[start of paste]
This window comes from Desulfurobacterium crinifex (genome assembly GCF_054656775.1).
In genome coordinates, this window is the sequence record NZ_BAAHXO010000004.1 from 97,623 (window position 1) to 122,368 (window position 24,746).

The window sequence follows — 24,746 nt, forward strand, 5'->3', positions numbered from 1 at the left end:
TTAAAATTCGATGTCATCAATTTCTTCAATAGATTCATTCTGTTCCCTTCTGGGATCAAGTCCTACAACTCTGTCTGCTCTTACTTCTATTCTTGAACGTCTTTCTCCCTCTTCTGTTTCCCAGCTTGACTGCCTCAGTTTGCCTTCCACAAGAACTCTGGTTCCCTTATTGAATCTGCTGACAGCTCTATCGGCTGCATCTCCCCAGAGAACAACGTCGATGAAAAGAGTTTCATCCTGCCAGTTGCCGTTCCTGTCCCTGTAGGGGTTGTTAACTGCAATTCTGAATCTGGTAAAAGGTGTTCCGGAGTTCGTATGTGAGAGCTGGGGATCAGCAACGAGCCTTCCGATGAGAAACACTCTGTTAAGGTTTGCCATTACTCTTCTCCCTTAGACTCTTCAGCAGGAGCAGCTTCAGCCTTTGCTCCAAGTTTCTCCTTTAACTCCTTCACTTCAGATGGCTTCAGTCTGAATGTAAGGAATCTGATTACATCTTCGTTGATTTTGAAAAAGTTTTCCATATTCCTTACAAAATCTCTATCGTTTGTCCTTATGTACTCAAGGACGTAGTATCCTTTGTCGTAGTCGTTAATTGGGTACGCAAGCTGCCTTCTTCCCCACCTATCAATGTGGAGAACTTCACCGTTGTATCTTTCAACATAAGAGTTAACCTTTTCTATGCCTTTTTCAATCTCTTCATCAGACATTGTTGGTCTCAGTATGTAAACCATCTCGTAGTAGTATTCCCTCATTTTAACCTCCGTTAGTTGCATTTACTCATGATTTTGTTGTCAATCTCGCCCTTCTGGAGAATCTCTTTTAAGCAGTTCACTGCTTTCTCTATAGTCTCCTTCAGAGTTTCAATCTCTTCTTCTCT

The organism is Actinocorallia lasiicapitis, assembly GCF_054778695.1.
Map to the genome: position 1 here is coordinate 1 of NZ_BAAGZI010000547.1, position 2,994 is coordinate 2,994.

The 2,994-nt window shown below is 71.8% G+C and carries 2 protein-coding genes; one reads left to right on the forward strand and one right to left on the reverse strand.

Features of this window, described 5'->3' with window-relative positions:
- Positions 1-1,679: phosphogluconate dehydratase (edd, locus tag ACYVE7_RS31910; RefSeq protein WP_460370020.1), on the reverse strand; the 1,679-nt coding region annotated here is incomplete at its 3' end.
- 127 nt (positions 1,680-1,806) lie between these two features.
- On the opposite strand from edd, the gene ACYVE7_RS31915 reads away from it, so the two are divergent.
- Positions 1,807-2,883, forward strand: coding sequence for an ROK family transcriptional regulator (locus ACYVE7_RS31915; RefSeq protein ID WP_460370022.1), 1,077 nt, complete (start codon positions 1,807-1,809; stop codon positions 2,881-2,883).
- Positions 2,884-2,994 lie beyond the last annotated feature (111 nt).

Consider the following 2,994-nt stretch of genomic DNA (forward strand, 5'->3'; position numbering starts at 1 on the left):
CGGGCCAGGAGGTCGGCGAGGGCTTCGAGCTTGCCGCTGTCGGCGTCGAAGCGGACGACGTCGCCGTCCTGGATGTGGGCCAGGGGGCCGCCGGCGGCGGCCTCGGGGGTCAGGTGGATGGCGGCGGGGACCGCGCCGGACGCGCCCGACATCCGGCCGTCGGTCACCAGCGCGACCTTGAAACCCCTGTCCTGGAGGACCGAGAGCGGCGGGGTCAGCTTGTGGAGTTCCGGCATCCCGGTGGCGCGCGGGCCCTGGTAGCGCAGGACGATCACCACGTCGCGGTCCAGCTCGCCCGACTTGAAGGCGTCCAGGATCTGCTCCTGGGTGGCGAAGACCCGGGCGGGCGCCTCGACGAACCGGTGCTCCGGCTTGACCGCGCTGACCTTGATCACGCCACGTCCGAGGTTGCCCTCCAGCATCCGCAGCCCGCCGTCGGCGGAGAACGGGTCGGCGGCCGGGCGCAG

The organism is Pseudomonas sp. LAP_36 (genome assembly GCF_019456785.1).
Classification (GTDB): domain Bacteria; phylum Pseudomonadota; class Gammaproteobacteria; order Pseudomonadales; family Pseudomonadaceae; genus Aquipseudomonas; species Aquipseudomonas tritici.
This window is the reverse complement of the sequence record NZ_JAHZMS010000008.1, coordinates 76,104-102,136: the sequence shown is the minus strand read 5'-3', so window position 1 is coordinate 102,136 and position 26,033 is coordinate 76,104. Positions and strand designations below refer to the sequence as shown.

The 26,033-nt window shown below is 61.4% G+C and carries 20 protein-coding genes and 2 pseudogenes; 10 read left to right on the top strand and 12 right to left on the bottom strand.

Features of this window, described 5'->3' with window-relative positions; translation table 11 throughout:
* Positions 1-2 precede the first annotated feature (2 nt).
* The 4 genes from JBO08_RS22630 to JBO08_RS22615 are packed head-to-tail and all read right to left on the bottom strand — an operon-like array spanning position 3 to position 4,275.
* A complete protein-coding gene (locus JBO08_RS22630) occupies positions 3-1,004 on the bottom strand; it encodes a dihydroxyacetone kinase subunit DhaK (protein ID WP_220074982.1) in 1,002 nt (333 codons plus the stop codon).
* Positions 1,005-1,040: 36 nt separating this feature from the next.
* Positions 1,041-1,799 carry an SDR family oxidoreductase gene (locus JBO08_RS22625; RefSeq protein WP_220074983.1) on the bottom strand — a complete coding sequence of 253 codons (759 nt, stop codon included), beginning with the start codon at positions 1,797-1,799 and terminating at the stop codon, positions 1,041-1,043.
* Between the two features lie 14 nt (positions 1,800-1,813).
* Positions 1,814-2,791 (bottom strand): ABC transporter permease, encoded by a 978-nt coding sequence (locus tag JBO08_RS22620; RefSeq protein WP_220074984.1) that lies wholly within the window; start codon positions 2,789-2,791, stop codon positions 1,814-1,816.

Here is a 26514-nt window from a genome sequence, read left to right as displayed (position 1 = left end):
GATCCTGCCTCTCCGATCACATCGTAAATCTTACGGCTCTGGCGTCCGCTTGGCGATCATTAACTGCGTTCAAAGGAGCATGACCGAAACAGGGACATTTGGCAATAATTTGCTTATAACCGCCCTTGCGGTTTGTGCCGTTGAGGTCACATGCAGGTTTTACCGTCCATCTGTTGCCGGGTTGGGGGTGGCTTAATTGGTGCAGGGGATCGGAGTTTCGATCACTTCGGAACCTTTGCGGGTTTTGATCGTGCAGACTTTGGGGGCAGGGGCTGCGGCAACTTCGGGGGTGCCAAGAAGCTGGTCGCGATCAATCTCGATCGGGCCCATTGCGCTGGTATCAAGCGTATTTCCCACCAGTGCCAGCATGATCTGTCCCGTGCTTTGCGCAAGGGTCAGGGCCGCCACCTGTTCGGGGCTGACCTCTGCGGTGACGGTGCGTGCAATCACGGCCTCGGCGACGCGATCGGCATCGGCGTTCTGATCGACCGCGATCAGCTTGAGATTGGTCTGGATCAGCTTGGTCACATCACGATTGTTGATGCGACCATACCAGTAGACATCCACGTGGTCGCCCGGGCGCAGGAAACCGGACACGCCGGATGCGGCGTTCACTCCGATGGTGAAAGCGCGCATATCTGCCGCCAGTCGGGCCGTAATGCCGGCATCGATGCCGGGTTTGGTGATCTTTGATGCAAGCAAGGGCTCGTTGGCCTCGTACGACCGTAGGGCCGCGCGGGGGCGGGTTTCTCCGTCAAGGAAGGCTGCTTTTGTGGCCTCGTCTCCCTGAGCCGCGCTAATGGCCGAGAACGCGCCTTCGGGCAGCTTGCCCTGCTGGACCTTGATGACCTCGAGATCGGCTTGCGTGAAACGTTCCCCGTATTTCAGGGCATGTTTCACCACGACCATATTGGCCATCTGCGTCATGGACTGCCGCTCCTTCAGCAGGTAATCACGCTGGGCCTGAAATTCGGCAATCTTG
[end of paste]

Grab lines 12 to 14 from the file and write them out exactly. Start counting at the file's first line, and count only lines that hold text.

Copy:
- Positions 1,807-2,883, forward strand: coding sequence for an ROK family transcriptional regulator (locus ACYVE7_RS31915; RefSeq protein ID WP_460370022.1), 1,077 nt, complete (start codon positions 1,807-1,809; stop codon positions 2,881-2,883).
- Positions 2,884-2,994 lie beyond the last annotated feature (111 nt).

Consider the following 2,994-nt stretch of genomic DNA (forward strand, 5'->3'; position numbering starts at 1 on the left):